“There were horrible images in which one could see that the approach was much too harsh in my view,” Merkel told commercial broadcaster RTL in reaction to news coverage of riot police breaking up demonstrations in Istanbul and the capital Ankara.
“What is happening in Turkey at the moment does not meet with our ideas of freedom of assembly, (or) freedom of expression,” she said. “I am in any case shocked.”
Merkel called on the Turkish government to respect basic democratic liberties. “That is part of a developed society,” she said, adding that she hoped opponents of Prime Minister Recep Tayyip Erdogan would “find their place in a Turkey that is moving into the 21st century.”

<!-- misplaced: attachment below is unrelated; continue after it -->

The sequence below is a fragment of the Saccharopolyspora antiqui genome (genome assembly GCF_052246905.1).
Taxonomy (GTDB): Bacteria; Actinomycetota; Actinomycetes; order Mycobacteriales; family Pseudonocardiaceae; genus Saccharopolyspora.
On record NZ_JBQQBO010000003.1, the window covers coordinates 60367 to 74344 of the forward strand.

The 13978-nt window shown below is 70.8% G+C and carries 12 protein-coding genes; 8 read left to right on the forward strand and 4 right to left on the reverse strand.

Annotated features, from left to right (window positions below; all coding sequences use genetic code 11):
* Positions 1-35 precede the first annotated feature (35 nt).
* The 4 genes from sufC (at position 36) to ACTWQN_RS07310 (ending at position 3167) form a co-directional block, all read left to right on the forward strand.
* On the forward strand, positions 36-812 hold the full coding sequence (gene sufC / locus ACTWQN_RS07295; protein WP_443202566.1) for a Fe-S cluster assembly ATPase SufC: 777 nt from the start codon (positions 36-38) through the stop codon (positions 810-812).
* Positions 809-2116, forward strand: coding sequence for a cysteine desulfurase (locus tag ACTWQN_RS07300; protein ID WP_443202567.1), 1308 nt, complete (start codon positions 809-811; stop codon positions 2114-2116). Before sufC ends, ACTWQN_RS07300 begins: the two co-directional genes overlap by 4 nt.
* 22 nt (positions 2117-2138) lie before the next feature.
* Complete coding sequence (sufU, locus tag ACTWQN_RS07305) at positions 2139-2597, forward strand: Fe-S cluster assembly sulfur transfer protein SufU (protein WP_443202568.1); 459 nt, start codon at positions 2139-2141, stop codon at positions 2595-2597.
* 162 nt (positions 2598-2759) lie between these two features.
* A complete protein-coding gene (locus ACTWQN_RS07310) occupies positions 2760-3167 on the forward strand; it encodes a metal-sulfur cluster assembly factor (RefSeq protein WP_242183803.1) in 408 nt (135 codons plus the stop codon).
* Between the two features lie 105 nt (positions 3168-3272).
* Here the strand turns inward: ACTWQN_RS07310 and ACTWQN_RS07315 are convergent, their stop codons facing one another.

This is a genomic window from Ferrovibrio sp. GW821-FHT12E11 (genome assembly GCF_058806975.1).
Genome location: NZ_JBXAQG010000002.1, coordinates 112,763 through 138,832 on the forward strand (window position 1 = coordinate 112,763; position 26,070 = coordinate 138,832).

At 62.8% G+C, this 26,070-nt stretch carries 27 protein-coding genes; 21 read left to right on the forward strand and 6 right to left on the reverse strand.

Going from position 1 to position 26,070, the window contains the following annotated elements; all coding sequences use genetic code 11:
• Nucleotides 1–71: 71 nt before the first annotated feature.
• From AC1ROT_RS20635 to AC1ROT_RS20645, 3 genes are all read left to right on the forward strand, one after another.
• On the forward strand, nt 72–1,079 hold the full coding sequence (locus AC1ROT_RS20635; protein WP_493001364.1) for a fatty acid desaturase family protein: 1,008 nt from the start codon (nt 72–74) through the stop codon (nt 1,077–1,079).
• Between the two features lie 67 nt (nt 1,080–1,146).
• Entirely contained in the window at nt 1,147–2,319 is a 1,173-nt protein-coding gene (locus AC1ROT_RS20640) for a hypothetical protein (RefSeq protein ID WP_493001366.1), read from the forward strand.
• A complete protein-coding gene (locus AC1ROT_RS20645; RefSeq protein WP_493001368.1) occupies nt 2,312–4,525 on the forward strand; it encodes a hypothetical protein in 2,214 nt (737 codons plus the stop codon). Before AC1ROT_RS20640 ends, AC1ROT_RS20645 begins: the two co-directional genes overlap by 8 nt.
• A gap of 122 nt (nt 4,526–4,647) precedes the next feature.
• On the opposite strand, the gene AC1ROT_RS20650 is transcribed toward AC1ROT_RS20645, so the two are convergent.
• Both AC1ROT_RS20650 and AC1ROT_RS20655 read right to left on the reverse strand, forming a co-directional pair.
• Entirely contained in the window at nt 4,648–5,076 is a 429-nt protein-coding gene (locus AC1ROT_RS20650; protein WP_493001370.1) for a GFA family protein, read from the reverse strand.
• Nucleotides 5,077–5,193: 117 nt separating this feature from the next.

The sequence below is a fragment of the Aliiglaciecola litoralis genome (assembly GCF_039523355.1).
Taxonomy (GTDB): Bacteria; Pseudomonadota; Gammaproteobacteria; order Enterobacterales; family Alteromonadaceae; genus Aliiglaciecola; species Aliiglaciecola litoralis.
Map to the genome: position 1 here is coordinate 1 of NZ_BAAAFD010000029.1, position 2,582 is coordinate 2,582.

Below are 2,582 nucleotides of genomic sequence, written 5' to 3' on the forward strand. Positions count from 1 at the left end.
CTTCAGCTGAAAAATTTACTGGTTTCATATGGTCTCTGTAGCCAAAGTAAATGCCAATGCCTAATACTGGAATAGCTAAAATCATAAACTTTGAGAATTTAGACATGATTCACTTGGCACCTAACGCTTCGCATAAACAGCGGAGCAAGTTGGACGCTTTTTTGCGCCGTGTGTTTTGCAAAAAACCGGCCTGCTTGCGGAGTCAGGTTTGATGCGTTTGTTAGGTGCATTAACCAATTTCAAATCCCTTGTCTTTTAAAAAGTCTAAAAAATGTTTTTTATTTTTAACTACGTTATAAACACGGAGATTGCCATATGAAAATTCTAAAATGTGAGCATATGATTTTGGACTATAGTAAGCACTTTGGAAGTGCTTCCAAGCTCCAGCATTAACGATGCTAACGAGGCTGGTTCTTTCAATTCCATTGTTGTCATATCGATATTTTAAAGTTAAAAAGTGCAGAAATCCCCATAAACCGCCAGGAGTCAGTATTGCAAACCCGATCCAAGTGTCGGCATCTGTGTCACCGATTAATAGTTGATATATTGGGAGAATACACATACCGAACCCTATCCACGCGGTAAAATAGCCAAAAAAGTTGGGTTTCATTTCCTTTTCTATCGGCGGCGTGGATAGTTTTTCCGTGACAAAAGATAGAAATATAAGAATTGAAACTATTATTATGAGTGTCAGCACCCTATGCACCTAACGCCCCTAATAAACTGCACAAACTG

She urged a peaceful dialogue between the two sides but dodged a question as to whether Turkey’s negotiations on becoming a member of the European Union one day should be affected by the authorities’ reaction to protests.
On Friday a German foreign ministry spokesman insisted that Ankara’s response to the demonstrations had no direct bearing on its bid to join the European Union.
But earlier last week a source close to the ministry had said that there was now greater scepticism on moving forward with accession talks with Turkey.
Two of Turkey’s main trade unions began a nationwide strike Monday to protest at police violence against anti-government demonstrators, a day after Erdogan defended his crackdown on an Istanbul protest park.
Riot police were still firing volleys of tear gas and water at pockets of demonstrators in Istanbul and Ankara early on Monday, after a weekend of clashes sparked by the eviction of protesters occupying Gezi Park, the epicentre of the protest movement.